Multi-Life Stage Management Project for Plum Curculio Underway
In 2009, Leskey et al. received funding from the NIFA Specialty Crops Initiative Program to develop a multi-lifestage approach for managing plum curculio. Essentially this project is designed to move away from management programs that were first developed based on a intensively managing a perennial monoculture because this design has had unforeseen consequences for pest management in that horticultural uniformity leads to temporally and spatially homogenous resource distribution requiring protection based on whole-orchard insecticide applications.
We believe that the biological and ecological foundation of insect behavior offers a clear opportunity to transform indiscriminate management practices for control of insect pests. In this case, behaviorally active stimuli for plum curculio, Conotrachelus nenuphar (Herbst), a key pest of deciduous tree fruit, will be identified and subsequently manipulated to attract and retain adults within particular locations within the orchard to allow for implementation of spatially precise control strategies, thereby reducing insecticide inputs and production costs, increasing sustainability of the cropping system, and promoting ecological benefits and marketing opportunities.
The basis for this novel approach is referred to the baited trap-tree management strategy, and is rooted in attract-and-kill management within a spatially precise area. By baiting select perimeter row apple trees with attractants, plum curculios will aggregate within these specific baited perimeter-row trees. Then by applying insecticides to only those baited trap trees located on the periphery of apple orchards rather than the entire perimeter row or the entire orchard (after petal fall), tremendous reductions in the amount of insecticide applied can be achieved without compromising plum curculio control. This strategy has resulted in a ~70% and 93% reduction in the total percentage of trees treated with insecticide compared with perimeter row sprays and standard whole-orchard sprays, respectively.
Currently, we are working toward isolating and identifying candidate olfactory stimuli associated with host- and mate-finding for plum curculio using gas chromatography coupled with electroantennogram detection (GC-EAD) that will lead to novel lures to improve attractiveness of trap trees. Secondly, we are developing effective deployment strategies for newly identified stimuli or lures to manipulate host- and mate-finding behavior and promote aggregation of plum curculio within trap trees in commercial apple orchards. We also are evaluating efficacy of entomopathogenic nematodes (EPNs) against plum curculio larvae. These EPNs will be used to target larvae generated from infested fruit falling from trap trees. Ultimately, we will evaluate the efficacy of this multi-life stage approach for management of plum curculio.
2011 RESEARCH UPDATE
Broad Laboratory Screening of Entomopathogenic Nematodes for Control of Plum Curculio, Conotrachelus nenuphar.
Shapiro-Ilan1, David I., T. C. Leskey2, and S.E. Wright2. 1USDA-ARS, SE Fruit and Tree Nut Research Laboratory, 21 Dunbar Rd., Byron, GA 31008, 2USDA-ARS, Appalachian Fruit Research Station, 2217 Wiltshire Road, Kearneysville WV, 25430.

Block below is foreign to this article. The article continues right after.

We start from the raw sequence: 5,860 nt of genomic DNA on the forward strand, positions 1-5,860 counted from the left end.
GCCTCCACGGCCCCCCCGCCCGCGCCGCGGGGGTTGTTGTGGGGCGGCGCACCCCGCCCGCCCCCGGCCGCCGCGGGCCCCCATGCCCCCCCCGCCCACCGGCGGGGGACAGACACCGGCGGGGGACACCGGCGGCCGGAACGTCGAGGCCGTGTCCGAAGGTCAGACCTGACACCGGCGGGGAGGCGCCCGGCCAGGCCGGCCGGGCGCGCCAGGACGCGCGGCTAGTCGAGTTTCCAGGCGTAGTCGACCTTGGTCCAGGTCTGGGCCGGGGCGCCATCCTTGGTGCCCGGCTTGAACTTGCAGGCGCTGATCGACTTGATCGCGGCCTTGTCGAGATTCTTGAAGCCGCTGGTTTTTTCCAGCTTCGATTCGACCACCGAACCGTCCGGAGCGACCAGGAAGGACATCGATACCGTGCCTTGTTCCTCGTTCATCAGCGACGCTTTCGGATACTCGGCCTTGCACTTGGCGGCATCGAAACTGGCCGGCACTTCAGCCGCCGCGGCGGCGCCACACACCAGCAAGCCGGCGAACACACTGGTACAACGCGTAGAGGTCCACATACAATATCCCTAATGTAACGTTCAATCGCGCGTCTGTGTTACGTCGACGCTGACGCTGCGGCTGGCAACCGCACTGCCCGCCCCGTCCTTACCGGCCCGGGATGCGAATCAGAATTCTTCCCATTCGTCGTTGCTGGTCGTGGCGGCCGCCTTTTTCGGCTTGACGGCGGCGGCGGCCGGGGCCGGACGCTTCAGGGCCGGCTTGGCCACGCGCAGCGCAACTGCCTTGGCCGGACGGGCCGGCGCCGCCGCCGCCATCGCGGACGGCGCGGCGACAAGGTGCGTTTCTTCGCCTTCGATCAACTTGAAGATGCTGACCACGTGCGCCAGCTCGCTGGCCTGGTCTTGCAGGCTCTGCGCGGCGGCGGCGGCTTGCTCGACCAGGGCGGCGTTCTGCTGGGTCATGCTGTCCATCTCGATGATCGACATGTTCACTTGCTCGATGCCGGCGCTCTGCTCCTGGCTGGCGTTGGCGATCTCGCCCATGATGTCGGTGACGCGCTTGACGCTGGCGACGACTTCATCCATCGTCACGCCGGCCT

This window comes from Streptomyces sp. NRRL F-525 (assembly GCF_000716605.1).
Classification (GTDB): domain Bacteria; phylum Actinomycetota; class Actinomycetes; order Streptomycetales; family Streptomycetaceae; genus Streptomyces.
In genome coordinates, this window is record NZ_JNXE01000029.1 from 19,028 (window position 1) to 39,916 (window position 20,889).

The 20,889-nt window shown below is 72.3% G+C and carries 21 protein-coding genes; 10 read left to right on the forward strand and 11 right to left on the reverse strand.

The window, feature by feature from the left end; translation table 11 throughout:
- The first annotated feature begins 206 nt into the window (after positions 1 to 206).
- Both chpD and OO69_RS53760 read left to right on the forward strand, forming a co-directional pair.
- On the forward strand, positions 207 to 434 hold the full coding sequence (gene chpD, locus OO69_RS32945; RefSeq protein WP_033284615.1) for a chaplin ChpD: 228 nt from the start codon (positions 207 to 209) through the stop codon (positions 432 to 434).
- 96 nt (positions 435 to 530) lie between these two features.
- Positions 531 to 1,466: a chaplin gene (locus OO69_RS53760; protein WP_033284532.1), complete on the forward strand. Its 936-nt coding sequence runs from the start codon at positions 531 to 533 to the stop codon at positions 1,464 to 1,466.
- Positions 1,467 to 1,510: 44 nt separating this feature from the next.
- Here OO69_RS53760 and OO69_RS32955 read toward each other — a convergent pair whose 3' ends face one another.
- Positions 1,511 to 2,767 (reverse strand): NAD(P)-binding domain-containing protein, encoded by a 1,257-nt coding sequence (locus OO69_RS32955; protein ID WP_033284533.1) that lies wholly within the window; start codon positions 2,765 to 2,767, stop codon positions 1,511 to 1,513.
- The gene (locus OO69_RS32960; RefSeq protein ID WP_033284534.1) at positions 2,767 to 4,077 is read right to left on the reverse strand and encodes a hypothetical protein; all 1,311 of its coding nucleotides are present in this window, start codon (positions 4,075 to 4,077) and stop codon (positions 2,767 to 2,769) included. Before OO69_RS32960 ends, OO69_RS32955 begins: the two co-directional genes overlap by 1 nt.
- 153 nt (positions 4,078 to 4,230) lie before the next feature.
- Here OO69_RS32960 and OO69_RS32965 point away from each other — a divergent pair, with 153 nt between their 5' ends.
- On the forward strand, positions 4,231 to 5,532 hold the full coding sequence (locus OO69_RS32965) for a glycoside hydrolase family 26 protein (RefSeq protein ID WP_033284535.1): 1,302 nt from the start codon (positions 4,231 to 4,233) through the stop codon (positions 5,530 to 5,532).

The plum curculio, Conotrachelus nenuphar, is a major pest of stone and pome fruit in North America. Current control recommendations for C. nenuphar consist solely of above-ground applications of chemical insecticides to suppress adults. Due to environmental and regulatory concerns, research on developing alternative control strategies is warranted. Our overall goal is to develop a sustainable multi-stage strategy control C. nenuphar. Part of the strategy entails the use of entomopathogenic nematodes (Steinernema spp. and Heterorhabditis spp.) to control the pest’s soil-dwelling stages. In prior research, we established that soil applications of Steinernema riobrave can result in high levels of control (78-100%) when targeting C. nenuphar larvae in Southeastern peach orchards. Conceivably, when the technology is applied in other regions of the US, e.g., the Northeast, a different nematode may be more appropriate due to varying soil temperatures and other parameters. Therefore, the objective of this study was to conduct a broad laboratory screening experiment to select nematodes for use against C. nenuphar in the Northeastern US. Using soil cups containing C. nenuphar larvae, we compared the virulence of 13 steinernematid and heterorhabditid strains (comprising eight species) in two different soils (from NH and WV) and at three temperatures (12 °C, 18 °C, and 25 °C). Depending on the soil type and temperature, a number of strains exhibited high levels of virulence including H. bacteriophora (Oswego), H. indica (HOM1), S. feltiae (SN), S. kraussei, S. rarum (17C&E), and S. riobrave (355). Overall, S. feltiae (SN), S. rarum (17C&E), and S. riobrave (355) appear to be the most promising candidates for use against C. nenuphar in the Northeast (though S. riobrave did not perform as well at the lower temperatures). In future research, we will test the most promising nematodes under various field conditions, and determine their potential for use in an integrated C. nenuphar management approach.